How Does Horse Racing Work?

The sport of horse racing has developed over the centuries from a primitive contest of speed and stamina to an elaborate spectacle with high-tech electronic monitoring equipment and enormous sums of money, but its essential feature has remained unchanged: Humans perched on a horse’s back compel them to run — often at breakneck speeds. In the process, the animals are not only injured but also pushed to their limit physically, psychologically and emotionally.

The resulting suffering is not only unpleasant for the horses but, in some cases, life-threatening, as documented by a recent study that found one horse in 22 races was fatally injured. That’s a rate much higher than that of many other sports, including football and basketball. And it’s the reason many animal rights advocates support PETA’s efforts to ensure that racing regulations are reformed and enforced.

One of the most controversial aspects of horse racing is its practice of allowing a limited number of trainers to have the exclusive right to compete in certain major races, known as stakes. These races are a chance for horses to earn significant cash prizes, and they can be very lucrative for the trainers who win them. In the United States, there are fewer than 100 stakes races, and a small number of them attract the attention of national and international media.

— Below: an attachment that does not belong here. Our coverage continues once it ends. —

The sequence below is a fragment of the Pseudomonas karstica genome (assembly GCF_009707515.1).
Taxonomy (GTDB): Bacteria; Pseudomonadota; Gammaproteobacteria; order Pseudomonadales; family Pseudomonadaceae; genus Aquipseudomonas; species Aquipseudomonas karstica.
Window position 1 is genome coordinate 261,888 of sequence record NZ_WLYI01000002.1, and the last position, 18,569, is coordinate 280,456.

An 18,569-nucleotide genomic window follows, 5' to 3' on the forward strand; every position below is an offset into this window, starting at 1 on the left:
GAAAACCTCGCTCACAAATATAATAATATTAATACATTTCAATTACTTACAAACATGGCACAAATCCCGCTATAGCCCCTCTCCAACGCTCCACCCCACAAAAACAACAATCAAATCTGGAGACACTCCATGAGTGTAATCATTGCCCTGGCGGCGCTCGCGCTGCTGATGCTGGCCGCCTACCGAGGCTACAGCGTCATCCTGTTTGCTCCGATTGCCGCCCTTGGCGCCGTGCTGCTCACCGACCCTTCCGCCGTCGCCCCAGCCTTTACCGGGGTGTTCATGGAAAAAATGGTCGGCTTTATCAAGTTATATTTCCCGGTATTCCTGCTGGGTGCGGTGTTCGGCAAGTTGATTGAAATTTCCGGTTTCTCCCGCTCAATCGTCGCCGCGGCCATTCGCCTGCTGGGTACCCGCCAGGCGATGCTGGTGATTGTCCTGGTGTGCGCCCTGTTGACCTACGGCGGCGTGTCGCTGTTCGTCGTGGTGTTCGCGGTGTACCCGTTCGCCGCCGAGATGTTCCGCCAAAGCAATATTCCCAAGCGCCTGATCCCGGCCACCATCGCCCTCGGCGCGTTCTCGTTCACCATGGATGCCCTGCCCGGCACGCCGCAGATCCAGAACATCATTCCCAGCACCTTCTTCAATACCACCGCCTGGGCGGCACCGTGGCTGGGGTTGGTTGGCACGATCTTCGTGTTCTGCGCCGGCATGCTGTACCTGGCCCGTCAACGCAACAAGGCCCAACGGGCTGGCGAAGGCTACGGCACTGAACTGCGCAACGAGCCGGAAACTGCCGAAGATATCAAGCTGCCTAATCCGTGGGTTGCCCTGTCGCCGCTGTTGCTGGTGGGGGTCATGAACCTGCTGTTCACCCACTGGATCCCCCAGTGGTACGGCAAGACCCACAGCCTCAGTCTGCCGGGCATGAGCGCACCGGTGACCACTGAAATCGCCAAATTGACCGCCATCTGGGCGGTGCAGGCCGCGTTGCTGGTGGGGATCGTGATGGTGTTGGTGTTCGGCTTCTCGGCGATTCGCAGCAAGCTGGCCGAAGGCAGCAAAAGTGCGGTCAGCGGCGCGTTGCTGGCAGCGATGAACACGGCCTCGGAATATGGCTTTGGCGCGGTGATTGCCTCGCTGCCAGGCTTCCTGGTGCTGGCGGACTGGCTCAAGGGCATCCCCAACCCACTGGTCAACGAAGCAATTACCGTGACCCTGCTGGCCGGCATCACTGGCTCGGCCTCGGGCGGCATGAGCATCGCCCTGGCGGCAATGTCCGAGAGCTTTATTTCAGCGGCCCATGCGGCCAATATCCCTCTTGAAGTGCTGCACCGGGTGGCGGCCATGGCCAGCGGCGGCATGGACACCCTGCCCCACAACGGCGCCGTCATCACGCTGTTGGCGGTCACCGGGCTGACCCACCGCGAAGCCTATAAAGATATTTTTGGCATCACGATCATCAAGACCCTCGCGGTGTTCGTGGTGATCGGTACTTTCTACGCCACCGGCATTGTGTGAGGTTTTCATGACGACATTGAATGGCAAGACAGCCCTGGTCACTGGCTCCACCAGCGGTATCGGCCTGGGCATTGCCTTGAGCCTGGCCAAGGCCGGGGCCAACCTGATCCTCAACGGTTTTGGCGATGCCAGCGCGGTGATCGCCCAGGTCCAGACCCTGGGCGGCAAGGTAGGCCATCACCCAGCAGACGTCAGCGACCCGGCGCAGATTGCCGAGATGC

In order to be eligible to enter a stakes race, a horse must be nominated by its owner or by a professional agent. The nominations are then reviewed by a panel of experts who determine whether the horse meets the criteria for entry, which includes winning or finishing in the top three at several previous races. In addition, the horse’s trainer must have won a specific number of races and accumulated a minimum amount of prize money.

If the panel of experts approves the horse, it is entered in the next race on the calendar, and the entrant’s prize money increases by a set percentage. This process continues for each of the stakes races that year, until the horse wins or finishes in a position that earns it a significant amount of prize money.

In the beginning, only six-year-olds were allowed to participate in King’s Plate races, and they had to win two heats to be declared the winner. Then in 1751, five- and four-year-olds were admitted to the races and the races were shortened to 2-mile heats.

The King’s Plates were the first standardized races for Thoroughbreds, and they remain the model for American thoroughbred racing today. But there are many other problems with the sport that require attention from both government and industry officials.